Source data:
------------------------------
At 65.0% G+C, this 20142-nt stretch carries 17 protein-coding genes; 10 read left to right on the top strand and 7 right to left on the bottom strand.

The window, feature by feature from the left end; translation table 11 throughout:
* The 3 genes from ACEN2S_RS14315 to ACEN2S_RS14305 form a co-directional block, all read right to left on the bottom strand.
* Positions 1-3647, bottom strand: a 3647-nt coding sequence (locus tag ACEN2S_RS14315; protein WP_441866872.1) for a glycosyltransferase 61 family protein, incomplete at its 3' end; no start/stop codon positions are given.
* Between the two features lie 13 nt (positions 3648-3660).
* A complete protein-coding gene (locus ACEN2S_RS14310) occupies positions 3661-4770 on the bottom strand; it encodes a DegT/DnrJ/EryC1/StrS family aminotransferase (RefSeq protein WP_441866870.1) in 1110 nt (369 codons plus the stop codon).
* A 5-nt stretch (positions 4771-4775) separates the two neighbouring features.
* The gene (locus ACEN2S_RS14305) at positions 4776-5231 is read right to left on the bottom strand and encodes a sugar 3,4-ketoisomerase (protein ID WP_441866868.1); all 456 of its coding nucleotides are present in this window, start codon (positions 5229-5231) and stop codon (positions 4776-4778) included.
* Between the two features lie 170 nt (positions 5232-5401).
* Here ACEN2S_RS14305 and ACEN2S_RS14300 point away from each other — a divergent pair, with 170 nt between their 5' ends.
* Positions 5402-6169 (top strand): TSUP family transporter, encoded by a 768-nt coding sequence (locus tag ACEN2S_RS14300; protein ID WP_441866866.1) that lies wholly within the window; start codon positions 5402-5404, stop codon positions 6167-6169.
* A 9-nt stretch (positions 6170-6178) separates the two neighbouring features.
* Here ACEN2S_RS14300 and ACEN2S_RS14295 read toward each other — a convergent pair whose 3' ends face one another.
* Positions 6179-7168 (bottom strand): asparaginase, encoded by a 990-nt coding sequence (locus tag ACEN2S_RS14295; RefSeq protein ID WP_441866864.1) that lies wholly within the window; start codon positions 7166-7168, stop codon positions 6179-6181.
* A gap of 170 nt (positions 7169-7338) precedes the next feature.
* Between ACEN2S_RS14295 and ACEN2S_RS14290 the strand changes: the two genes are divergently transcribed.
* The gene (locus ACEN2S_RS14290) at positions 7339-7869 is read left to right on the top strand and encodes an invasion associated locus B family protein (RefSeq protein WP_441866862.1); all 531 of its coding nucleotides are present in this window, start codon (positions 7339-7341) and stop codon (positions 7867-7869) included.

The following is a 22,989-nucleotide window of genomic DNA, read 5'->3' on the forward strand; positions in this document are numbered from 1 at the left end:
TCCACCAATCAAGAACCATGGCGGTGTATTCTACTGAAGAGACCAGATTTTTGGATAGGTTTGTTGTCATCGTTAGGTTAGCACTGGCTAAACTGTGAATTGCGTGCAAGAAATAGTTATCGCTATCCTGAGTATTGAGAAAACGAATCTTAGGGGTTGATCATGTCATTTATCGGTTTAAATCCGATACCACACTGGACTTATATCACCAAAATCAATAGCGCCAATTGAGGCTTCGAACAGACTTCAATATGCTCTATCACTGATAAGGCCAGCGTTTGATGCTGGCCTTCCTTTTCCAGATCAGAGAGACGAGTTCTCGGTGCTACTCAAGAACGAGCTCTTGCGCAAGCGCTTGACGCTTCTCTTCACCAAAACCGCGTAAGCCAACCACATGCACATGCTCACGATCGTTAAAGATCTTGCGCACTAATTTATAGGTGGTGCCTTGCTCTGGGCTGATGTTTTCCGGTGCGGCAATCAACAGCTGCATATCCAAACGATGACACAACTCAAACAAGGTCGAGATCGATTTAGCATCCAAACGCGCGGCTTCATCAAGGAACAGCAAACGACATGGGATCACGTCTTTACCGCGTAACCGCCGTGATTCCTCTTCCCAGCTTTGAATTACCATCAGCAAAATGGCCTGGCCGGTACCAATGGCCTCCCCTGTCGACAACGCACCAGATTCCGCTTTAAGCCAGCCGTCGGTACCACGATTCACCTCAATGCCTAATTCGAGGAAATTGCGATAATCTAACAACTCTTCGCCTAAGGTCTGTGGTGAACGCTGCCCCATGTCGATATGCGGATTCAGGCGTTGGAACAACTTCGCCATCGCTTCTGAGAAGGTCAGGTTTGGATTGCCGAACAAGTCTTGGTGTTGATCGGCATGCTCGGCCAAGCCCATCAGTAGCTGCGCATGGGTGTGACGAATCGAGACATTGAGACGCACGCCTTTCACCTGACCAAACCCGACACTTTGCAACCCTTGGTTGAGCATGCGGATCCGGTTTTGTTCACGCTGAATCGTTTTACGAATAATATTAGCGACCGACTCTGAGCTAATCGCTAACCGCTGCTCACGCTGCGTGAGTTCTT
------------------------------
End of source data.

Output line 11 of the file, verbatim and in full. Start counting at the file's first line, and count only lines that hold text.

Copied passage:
* Positions 5402-6169 (top strand): TSUP family transporter, encoded by a 768-nt coding sequence (locus tag ACEN2S_RS14300; protein ID WP_441866866.1) that lies wholly within the window; start codon positions 5402-5404, stop codon positions 6167-6169.